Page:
While not recognized by the American Kennel Club as a breed, the American bulldog has seen an increase in popularity in recent years. The origins of both the English bulldog and the American bulldog can be traced back to the British Isles, where they were, unfortunately, used as bait dogs in bullfighting.
English bulldogs are instantly recognizable from their unique appearance. According to the AKC, the English bulldog has a shuffling gait, large head, wrinkled face, heavy, low-slung back and wide shoulders. Female English bulldogs are medium dogs averaging 40 pounds, while males reach 50 pounds. The English bulldog is the mascot of the University of Georgia, and is particularly popular in the Southeastern United States as a result.
According to the National Kennel Club, which recognizes the American bulldog as a breed, these dogs are taller and more athletic than their English counterparts. Female American bulldogs can grow up to 25 inches and weigh as much as 85 pounds, while males reach heights of 26 inches and weigh up to 105 pounds. American bulldogs have long legs and a more streamlined appearance, and were bred for farm work.
Both American and English bulldogs are known for being excellent family pets. Both tend to be aloof with strangers and fiercely loyal to their owners, and can be somewhat aggressive with unknown dogs. While not bred to be lap dogs, both love the company of their human companions. However, English bulldogs are known to be more calm companions, while American bulldogs are extremely active.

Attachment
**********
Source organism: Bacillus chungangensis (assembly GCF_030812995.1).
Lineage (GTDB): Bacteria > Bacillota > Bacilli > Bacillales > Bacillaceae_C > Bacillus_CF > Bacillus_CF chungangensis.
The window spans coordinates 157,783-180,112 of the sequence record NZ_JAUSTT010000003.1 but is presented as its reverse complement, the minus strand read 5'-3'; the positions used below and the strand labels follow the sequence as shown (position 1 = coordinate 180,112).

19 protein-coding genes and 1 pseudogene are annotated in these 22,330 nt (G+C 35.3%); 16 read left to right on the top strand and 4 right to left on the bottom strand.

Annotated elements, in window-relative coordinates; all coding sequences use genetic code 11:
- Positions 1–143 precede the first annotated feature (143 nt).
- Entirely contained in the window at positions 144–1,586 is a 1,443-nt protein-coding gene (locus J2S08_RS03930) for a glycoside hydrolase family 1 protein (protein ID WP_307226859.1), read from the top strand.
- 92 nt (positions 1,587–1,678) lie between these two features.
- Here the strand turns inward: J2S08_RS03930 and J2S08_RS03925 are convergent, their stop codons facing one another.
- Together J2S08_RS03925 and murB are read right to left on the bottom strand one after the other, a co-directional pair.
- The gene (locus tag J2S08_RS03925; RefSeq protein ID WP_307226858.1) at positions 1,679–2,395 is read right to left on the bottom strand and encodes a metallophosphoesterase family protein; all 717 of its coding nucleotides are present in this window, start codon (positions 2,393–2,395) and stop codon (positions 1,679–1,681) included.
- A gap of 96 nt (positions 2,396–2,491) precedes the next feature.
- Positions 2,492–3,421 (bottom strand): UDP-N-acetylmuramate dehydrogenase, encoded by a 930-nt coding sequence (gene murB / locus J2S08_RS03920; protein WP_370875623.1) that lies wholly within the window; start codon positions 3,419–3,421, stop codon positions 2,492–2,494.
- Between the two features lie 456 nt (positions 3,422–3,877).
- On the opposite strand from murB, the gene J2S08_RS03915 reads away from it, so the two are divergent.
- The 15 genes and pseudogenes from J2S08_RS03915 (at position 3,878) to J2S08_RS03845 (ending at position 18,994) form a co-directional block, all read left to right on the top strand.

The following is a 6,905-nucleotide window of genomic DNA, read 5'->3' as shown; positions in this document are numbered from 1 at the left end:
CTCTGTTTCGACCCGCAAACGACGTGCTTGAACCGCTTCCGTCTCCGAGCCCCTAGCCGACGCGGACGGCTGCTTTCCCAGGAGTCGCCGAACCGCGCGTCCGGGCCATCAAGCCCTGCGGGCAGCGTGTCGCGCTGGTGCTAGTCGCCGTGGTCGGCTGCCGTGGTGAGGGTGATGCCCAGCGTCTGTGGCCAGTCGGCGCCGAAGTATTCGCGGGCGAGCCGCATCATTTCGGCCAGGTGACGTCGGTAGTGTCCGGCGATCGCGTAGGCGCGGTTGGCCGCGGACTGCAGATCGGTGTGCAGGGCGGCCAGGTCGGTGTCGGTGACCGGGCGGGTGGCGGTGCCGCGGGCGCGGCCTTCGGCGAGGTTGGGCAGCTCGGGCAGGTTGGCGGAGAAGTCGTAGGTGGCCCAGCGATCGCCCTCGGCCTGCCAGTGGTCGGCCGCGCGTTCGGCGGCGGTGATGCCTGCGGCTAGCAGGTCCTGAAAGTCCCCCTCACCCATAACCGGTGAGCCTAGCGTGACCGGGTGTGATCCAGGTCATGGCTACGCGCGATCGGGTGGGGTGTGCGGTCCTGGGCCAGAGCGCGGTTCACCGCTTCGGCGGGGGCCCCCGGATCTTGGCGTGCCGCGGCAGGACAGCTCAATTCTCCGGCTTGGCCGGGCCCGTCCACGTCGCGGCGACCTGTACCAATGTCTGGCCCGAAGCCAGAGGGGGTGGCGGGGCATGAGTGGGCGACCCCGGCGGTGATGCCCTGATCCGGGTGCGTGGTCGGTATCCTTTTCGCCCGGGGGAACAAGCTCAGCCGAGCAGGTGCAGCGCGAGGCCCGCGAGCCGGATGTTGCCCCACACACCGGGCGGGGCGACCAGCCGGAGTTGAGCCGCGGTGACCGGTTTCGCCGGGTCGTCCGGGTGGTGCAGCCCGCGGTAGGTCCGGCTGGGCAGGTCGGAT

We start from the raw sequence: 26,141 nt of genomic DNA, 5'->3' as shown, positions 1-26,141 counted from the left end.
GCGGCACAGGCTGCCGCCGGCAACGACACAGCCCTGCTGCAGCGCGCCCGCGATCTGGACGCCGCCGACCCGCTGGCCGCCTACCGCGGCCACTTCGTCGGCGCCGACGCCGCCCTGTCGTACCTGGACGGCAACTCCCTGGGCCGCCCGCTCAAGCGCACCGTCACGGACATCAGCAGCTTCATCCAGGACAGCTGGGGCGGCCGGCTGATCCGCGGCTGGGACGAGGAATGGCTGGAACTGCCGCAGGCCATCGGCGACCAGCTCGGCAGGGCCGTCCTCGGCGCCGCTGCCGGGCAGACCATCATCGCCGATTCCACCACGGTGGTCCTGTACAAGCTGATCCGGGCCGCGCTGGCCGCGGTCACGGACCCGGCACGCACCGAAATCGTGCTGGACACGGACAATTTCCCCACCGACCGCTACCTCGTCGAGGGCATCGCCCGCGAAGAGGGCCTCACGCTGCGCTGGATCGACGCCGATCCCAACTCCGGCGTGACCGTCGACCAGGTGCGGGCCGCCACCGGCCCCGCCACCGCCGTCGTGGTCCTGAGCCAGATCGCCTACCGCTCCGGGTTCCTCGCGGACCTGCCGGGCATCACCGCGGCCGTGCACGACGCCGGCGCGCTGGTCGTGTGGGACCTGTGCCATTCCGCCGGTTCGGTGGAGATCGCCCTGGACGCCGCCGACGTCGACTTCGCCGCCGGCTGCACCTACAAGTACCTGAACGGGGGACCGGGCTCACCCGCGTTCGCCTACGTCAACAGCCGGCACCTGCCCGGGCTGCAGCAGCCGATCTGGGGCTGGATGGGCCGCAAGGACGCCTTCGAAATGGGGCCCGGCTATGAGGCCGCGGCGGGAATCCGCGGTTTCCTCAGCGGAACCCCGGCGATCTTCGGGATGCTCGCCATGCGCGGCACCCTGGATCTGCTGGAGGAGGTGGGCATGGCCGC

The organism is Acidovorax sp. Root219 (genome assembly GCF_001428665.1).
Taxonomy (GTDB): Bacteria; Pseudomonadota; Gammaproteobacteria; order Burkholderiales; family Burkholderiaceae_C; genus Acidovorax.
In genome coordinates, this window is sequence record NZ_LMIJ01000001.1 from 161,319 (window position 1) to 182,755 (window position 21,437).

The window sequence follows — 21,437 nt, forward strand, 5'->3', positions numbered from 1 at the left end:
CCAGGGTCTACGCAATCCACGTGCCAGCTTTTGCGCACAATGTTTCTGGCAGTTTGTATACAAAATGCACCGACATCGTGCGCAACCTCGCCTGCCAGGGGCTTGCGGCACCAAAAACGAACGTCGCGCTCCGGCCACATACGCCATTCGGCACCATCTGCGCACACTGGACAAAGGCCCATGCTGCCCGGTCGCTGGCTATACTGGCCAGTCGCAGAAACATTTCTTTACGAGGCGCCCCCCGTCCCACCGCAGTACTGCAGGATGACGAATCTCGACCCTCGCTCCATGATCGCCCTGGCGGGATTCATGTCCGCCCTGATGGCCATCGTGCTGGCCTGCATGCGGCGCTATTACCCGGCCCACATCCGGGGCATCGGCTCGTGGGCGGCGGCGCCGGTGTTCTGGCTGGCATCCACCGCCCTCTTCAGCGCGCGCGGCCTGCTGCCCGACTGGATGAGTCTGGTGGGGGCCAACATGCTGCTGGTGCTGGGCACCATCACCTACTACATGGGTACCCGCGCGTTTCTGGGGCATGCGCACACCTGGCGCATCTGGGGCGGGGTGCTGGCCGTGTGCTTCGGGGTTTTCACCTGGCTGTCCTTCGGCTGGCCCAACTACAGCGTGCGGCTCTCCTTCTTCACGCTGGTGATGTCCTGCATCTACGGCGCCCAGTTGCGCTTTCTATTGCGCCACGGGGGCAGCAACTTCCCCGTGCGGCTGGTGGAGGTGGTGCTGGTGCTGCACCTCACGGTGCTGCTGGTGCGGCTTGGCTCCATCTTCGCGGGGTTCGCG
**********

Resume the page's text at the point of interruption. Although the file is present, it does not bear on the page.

Choosing a Bulldog
When trying to determine what type of bulldog is the best fit for your family, consider the ages of children and activity levels of the family. If your family is active and spends a lot of time outdoors, an American bulldog may be better suited for long walks and hiking. If you live in an apartment or prefer quiet time indoors, the English bulldog may be the better fit.
By Jillian Peterson
About the Author
Jillian Peterson began her professional writing career in 2007, writing training manuals for the staffing industry. She contributes to eHow, specializing in staffing, employment and business-management topics. Peterson has an Associate of Arts in business management from the University of Phoenix and is pursuing her Bachelor of Science in nursing at the University of West Georgia.